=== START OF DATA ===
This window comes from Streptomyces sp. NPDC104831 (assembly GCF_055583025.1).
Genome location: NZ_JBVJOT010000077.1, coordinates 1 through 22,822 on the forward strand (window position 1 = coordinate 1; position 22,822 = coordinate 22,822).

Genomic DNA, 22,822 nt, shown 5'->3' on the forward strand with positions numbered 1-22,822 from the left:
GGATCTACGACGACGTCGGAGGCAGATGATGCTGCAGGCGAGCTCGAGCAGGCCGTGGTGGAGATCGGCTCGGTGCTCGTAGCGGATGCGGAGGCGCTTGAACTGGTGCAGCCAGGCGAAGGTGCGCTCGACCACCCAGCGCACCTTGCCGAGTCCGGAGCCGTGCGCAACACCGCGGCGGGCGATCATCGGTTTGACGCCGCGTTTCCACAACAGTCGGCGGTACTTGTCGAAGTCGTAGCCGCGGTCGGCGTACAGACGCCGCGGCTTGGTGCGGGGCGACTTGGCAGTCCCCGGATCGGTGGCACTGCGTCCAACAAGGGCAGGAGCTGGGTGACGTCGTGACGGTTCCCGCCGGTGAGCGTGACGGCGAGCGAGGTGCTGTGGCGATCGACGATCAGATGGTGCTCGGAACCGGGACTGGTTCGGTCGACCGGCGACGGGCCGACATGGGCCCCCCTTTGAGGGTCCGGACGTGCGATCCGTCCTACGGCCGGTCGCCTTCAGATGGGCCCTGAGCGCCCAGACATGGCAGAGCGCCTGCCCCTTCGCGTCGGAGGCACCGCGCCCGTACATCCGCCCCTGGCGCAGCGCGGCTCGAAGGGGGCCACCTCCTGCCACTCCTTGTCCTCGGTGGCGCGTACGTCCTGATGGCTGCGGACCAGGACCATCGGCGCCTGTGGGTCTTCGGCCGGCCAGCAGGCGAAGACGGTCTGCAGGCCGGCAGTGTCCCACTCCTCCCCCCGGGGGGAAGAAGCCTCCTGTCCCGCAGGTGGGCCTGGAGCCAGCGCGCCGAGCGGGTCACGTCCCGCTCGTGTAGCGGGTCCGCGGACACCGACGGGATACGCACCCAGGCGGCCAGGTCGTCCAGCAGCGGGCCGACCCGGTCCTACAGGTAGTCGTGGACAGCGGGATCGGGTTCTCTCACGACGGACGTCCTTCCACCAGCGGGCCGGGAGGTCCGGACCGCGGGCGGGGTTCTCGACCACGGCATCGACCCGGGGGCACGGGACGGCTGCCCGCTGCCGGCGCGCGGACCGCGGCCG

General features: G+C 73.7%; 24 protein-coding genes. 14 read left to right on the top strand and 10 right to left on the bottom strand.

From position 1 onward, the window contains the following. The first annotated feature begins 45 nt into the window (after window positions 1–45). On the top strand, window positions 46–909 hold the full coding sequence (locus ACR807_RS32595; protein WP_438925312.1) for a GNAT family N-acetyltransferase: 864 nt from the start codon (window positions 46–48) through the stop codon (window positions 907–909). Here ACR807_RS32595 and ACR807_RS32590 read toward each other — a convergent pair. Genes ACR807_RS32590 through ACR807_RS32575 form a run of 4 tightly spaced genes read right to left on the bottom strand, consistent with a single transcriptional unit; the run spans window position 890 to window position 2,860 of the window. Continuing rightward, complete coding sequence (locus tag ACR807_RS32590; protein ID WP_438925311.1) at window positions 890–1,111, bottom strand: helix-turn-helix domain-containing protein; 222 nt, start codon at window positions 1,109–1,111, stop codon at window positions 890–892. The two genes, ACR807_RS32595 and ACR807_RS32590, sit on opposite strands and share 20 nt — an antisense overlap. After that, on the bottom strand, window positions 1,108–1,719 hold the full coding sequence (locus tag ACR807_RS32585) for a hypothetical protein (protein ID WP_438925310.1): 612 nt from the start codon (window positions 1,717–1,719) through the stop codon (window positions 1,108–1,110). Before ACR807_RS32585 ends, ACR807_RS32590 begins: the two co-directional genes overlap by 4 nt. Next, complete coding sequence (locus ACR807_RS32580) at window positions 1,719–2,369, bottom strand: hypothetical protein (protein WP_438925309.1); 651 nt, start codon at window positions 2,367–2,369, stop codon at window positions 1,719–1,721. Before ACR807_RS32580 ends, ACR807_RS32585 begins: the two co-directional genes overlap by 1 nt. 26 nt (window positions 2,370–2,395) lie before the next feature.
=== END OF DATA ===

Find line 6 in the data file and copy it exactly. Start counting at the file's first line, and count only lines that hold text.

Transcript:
From position 1 onward, the window contains the following. The first annotated feature begins 45 nt into the window (after window positions 1–45). On the top strand, window positions 46–909 hold the full coding sequence (locus ACR807_RS32595; protein WP_438925312.1) for a GNAT family N-acetyltransferase: 864 nt from the start codon (window positions 46–48) through the stop codon (window positions 907–909). Here ACR807_RS32595 and ACR807_RS32590 read toward each other — a convergent pair. Genes ACR807_RS32590 through ACR807_RS32575 form a run of 4 tightly spaced genes read right to left on the bottom strand, consistent with a single transcriptional unit; the run spans window position 890 to window position 2,860 of the window. Continuing rightward, complete coding sequence (locus tag ACR807_RS32590; protein ID WP_438925311.1) at window positions 890–1,111, bottom strand: helix-turn-helix domain-containing protein; 222 nt, start codon at window positions 1,109–1,111, stop codon at window positions 890–892. The two genes, ACR807_RS32595 and ACR807_RS32590, sit on opposite strands and share 20 nt — an antisense overlap. After that, on the bottom strand, window positions 1,108–1,719 hold the full coding sequence (locus tag ACR807_RS32585) for a hypothetical protein (protein ID WP_438925310.1): 612 nt from the start codon (window positions 1,717–1,719) through the stop codon (window positions 1,108–1,110). Before ACR807_RS32585 ends, ACR807_RS32590 begins: the two co-directional genes overlap by 4 nt. Next, complete coding sequence (locus ACR807_RS32580) at window positions 1,719–2,369, bottom strand: hypothetical protein (protein WP_438925309.1); 651 nt, start codon at window positions 2,367–2,369, stop codon at window positions 1,719–1,721. Before ACR807_RS32580 ends, ACR807_RS32585 begins: the two co-directional genes overlap by 1 nt. 26 nt (window positions 2,370–2,395) lie before the next feature.